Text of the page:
• 1966-1973 : Edgar Allan Poe. Works in four volumes, published by Walter Verlag in Olten , editors: Kuno Schuhmann and Hans Dieter Müller , translators: Arno Schmidt , Hans Wollschläger , Richard Kruse , Friedrich Polakovics and Ursula Wernicke (since then several text-identical licensed editions from other publishers)
  • 1989 : Edgar Allan Poe: Selected works in three volumes, published by Insel Verlag in Leipzig, various translators
  • 1994 : Edgar Allan Poe: Collected works in five volumes, published by Offizin Andersen Nexö Leipzig in Leipzig, almost identical in text to the 1966 edition by Walter, but in chronological order (later also published by Two Thousand One)
  • 2008 : Edgar Allan Poe works in four volumes, published by Insel Verlag, Frankfurt am Main, text identical to the 1966 edition by Walter

The 17-volume “Virginia Edition” published in 1902 by James A. Harrison in the USA is still considered the “most complete critical” English original edition. This edition was the basis for what is currently the most extensive German publication, the 4-volume thin print edition published in 1966 with translations by Arno Schmidt, Hans Wollschläger and others.


Post fame

The defamatory obituary Death of Edgar A. Poe by Rufus Wilmot Griswold under the pseudonym Ludwig and published in the New York Daily Tribune on October 9, 1849 . (3rd and 4th columns from the left, full text) .
The Edgar Allan Poe Museum in Richmond
Stéphane Mallarmé: Le Tombeau d'Edgar Poe , autograph , sonnet on Poe from 1876.

The fact that Poe was so persistently condemned in the USA and portrayed as rampant and addicted to alcohol is due, among other things, to his hostility to the leading writers and publishers of his time, which he had repeatedly attacked in vicious and harsh satires. His administrator, Rufus Wilmot Griswold, appointed by himself, ensured that the image of Poe as that of a drunkard sinner was consolidated in the USA.

Poe's poems and stories, with their masterly craftsmanship and their gloomy atmosphere of decay, inspired numerous writers of decadence poetry and symbolism , especially in the 19th and early 20th centuries, such as Stéphane Mallarmé , Paul Verlaine , Ernest Dowson and Oscar Wilde .

The French Charles Baudelaire and Stéphane Mallarmé, who translated numerous works of Poe, made Poe famous in Europe - and in this detour also recognized as an important author in the USA. In 1864, at the age of 36 , the French writer Jules Verne published his only literary essay, Edgard Poe et ses œuvres , in which he expressed his admiration for Poe's work. Some of Verne's best-known works were inspired by Poe's stories.

At the end of the 19th century, famous science fiction authors such as B. HG Wells and well-known detective story writers such as Arthur Conan Doyle have their own profound commitment to Poe. In the 20th century, authors as diverse as Franz Kafka , HP Lovecraft , Vladimir Nabokov and Stephen King recognized the great importance of Poe for their own work. Even painters such as René Magritte and Edmund Dulac were fascinated by him and well-known directors such as Roger Corman and Alfred Hitchcock were inspired by Poe.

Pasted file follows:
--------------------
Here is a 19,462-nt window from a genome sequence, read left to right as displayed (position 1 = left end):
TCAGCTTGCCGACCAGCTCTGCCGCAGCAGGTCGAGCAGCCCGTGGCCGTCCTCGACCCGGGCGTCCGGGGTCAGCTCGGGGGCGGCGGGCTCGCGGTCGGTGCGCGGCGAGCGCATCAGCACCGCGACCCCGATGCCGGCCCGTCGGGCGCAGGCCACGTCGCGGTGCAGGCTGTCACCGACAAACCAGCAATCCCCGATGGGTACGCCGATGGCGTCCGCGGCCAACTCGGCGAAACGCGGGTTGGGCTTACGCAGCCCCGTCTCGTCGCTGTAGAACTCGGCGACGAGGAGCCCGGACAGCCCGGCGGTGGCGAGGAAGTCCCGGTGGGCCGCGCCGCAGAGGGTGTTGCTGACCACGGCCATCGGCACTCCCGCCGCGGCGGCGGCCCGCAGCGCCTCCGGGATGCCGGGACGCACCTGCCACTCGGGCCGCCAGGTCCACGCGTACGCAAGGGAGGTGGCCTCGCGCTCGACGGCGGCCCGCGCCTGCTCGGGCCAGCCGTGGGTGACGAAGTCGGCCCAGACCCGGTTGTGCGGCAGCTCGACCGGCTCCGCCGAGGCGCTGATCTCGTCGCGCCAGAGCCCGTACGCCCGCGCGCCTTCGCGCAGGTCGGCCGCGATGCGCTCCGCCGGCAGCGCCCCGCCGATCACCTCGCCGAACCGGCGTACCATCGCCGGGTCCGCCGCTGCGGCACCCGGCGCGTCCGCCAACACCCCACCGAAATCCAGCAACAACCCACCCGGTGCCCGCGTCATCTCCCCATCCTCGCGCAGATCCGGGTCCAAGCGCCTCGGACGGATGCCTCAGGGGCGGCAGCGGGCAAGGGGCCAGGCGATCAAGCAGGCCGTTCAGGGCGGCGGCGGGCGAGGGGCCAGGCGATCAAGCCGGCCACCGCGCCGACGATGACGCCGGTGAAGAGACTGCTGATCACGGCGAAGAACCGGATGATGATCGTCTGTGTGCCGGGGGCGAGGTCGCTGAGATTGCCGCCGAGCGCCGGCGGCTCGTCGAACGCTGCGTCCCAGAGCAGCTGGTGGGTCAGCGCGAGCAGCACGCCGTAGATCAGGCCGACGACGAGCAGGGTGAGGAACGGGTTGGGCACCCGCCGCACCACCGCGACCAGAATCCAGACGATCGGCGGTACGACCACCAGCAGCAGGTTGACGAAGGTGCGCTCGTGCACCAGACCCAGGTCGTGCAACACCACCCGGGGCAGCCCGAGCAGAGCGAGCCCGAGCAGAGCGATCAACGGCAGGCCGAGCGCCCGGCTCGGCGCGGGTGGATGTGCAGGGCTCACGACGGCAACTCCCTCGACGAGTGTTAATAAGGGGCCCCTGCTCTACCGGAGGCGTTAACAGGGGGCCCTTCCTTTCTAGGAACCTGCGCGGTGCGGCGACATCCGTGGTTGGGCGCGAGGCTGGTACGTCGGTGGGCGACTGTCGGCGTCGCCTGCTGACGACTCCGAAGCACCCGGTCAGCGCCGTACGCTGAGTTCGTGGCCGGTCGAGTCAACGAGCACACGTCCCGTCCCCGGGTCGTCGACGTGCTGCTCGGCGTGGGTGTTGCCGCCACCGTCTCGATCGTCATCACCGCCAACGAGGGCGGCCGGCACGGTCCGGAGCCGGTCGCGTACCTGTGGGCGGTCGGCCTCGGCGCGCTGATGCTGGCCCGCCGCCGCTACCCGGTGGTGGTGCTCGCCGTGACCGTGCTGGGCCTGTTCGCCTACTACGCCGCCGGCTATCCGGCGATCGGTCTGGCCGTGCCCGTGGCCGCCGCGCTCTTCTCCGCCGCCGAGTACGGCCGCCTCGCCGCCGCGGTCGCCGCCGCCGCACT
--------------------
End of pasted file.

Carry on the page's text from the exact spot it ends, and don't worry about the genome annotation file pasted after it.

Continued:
Poe became popular in German-speaking countries in the early 20th century when a ten-volume edition of Poe's works was published by Arthur Moeller van den Bruck and Hedda Eulenberg (1901-04). In the context of Expressionism , a strong reception of his works developed here.

The Edgar Allan Poe Museum in Richmond (Virginia) has been commemorating the author's life and work since 1922 . The house he lived in from 1838 to 1844 still stands in Philadelphia ( Edgar Allan Poe National Historic Site ). The house (the oldest surviving building the poet lived in), where Poe, Maria and Virginia Clemm lived in Baltimore from 1833 to 1835, has been restored on a private initiative and has been open to visitors on weekends since May 2014.

“In the history of literature there are comparable fates, true condemnations - men with the word 'bad luck' engraved in enigmatic characters in their winding forehead lines. [...] In vain does her life show her talents, virtues, grace, society breaks the baton over her and accuses her of vices of character that only arose from the persecution by society. […] All the documents I have read have strengthened my conviction that the United States was nothing but a great prison for Poe, which he roamed with the feverish excitement of a being made for a more beautiful world - than for this great barbarism illuminated by gas light - and that the intellectual life of the poet and even the drunkard was a single uninterrupted effort to evade the influence of this hideous atmosphere. "

- Charles Baudelaire : Edgar Poe, sa vie et ses œuvres


Grave of Poe, Virginia and Maria Clemm in Baltimore from 1875 after their reburial

The most important translators of Poe's works into German are Hedda Eulenberg, Arno Schmidt and Hans Wollschläger . In France, Charles Baudelaire's Poe translations are authoritative.

  • Jules Verne wrote The Eissphinx (1897), a continuation of the culminating story The Narrative of Arthur Gordon Pym of Nantucket .
  • HP Lovecraft wrote another sequel in 1931, Berge des Wahnsinns , in which an extremely surprising explanation of the phenomena described by Poe and Verne is given.
  • Arno Schmidt had his fictional main character Daniel Pagenstecher analyzed in his main work Zettel's Traum Leben and Poe's work , published in 1970, using the " etym theory " he developed .